Share This Page

Energy firm names liaison

A Nebraska-based energy firm that plans to build a natural-gas-fueled electricity generating plant in South Huntingdon next year has hired a retired natural gas industry veteran and former chairman of the region's workforce development agency as its community relations representative.

Richard L. Mahla of Hempfield, who was the Westmoreland-Fayette Private Industry Council chairman for 2000 to 2001, will serve as Tenaska Inc.'s liaison for the power plant it intends to build, Tenaska announced Thursday.

"Tenaska is committed to open, two-way communications with the businesses and residents of Westmoreland County," said Michael Roth, its development director. Roth, who is based in Tenaska headquarters in Omaha, said he has traveled to the region every few weeks, but Mahla will be based here.

Mahla worked for Dominion Peoples Gas in Pittsburgh for 31 years, retiring in 2010 as a large-volume key account manager.

"Tenaska understands that having a presence in the community is essential to building a good relationship with area residents," Mahla said.

The plant's cost has been estimated at $1 billion, but Tenaska has stated only that it will be more than $500 million.

"The costs have not been nailed down," Roth said.

The company has purchased 400 acres along the Smithton Pike, which runs parallel to the eastbound lanes of Interstate 70, between the Smithton and West Newton exists.

Construction is scheduled to begin sometime in 2013, but Tenaska has yet to determine a specific date, Roth said. It will take between 26 and 30 months, with about 300 construction jobs created and about 30 permanent positions, Roth said.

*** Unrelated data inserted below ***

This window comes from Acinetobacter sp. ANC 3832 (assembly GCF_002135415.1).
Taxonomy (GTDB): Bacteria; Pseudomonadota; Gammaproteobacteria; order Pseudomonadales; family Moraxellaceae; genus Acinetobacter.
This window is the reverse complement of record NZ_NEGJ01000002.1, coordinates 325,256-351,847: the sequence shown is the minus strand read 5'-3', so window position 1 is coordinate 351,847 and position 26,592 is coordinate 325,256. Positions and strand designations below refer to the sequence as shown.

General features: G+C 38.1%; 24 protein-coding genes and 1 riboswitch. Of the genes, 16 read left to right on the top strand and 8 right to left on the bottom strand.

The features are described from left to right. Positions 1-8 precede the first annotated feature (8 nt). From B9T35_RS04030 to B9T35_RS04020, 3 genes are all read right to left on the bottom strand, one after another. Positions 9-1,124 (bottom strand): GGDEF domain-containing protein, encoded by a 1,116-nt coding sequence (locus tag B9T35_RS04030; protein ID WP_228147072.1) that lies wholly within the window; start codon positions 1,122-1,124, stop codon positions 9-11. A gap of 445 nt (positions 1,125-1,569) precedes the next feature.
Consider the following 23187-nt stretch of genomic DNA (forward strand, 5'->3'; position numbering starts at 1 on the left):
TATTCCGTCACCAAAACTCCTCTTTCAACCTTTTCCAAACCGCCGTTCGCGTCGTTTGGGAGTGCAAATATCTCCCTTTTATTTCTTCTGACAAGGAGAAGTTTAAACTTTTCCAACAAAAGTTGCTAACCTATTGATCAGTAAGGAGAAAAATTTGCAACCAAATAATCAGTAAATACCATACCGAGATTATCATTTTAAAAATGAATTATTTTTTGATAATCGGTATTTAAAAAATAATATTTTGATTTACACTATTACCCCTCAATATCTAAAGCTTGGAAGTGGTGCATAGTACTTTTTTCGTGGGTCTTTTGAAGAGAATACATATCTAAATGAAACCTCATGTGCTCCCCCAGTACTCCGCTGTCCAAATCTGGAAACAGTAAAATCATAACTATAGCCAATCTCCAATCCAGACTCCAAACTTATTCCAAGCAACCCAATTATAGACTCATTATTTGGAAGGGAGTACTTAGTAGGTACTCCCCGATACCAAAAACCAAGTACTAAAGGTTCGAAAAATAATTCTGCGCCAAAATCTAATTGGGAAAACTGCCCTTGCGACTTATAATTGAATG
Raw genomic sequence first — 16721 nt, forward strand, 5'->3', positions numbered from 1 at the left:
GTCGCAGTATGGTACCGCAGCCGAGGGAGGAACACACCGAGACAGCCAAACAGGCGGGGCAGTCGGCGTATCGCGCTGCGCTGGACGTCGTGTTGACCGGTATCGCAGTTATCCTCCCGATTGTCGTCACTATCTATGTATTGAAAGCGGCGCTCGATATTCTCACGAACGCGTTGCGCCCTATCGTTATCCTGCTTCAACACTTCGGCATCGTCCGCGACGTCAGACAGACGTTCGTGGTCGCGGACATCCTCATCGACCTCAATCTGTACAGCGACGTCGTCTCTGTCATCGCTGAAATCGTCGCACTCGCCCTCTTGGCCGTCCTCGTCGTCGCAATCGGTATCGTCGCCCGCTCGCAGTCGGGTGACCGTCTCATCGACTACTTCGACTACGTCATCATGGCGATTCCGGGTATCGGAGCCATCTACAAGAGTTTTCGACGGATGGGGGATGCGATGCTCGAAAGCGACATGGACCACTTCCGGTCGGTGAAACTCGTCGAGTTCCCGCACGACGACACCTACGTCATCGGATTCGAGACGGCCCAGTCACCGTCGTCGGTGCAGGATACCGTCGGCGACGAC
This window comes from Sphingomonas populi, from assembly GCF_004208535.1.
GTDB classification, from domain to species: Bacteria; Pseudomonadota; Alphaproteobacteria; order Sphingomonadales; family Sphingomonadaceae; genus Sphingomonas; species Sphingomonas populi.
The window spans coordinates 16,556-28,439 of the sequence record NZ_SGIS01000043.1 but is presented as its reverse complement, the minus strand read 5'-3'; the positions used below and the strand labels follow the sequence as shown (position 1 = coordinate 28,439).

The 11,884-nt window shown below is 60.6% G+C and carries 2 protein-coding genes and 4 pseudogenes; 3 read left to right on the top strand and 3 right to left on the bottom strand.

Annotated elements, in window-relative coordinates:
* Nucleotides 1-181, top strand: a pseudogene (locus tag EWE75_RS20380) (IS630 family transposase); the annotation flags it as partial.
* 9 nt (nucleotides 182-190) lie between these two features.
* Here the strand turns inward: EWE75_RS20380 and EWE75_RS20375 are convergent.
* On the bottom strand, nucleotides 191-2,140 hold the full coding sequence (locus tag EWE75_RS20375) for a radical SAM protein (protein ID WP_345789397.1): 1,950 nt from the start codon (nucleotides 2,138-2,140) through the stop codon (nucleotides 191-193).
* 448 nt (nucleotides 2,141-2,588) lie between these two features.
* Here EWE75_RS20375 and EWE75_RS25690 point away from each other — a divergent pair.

The plant will generate electricity with a natural gas combustion turbine in which the gas is blown through the blades of a turbine that turns a generator to produce electricity. The hot exhaust from that process also is used to make electricity by heating water in boiler to turn a steam turbine.

"It's an extremely efficient plant," Roth said.

Tenaska is starting the process of obtaining its required air-quality permits from the state Department of Environmental Protection, Roth said.

Tenaska has an agreement with the Municipal Authority of Westmoreland County to supply the plant with water. Tenaska agreed to pay $85,000 a year to reserve up to 8.5 million gallons of water a day, but the plant likely will use about 5 million gallons of water a day, Roth said. The water will be recycled and the small amount that will be discharged will be at an ambient temperature when it flows into the Youghiogheny River, he said..

TribLIVE commenting policy

You are solely responsible for your comments and by using TribLive.com you agree to our Terms of Service.

We moderate comments. Our goal is to provide substantive commentary for a general readership. By screening submissions, we provide a space where readers can share intelligent and informed commentary that enhances the quality of our news and information.

While most comments will be posted if they are on-topic and not abusive, moderating decisions are subjective. We will make them as carefully and consistently as we can. Because of the volume of reader comments, we cannot review individual moderation decisions with readers.

We value thoughtful comments representing a range of views that make their point quickly and politely. We make an effort to protect discussions from repeated comments either by the same reader or different readers

We follow the same standards for taste as the daily newspaper. A few things we won't tolerate: personal attacks, obscenity, vulgarity, profanity (including expletives and letters followed by dashes), commercial promotion, impersonations, incoherence, proselytizing and SHOUTING. Don't include URLs to Web sites.

We do not edit comments. They are either approved or deleted. We reserve the right to edit a comment that is quoted or excerpted in an article. In this case, we may fix spelling and punctuation.

We welcome strong opinions and criticism of our work, but we don't want comments to become bogged down with discussions of our policies and we will moderate accordingly.

We appreciate it when readers and people quoted in articles or blog posts point out errors of fact or emphasis and will investigate all assertions. But these suggestions should be sent via e-mail. To avoid distracting other readers, we won't publish comments that suggest a correction. Instead, corrections will be made in a blog post or in an article.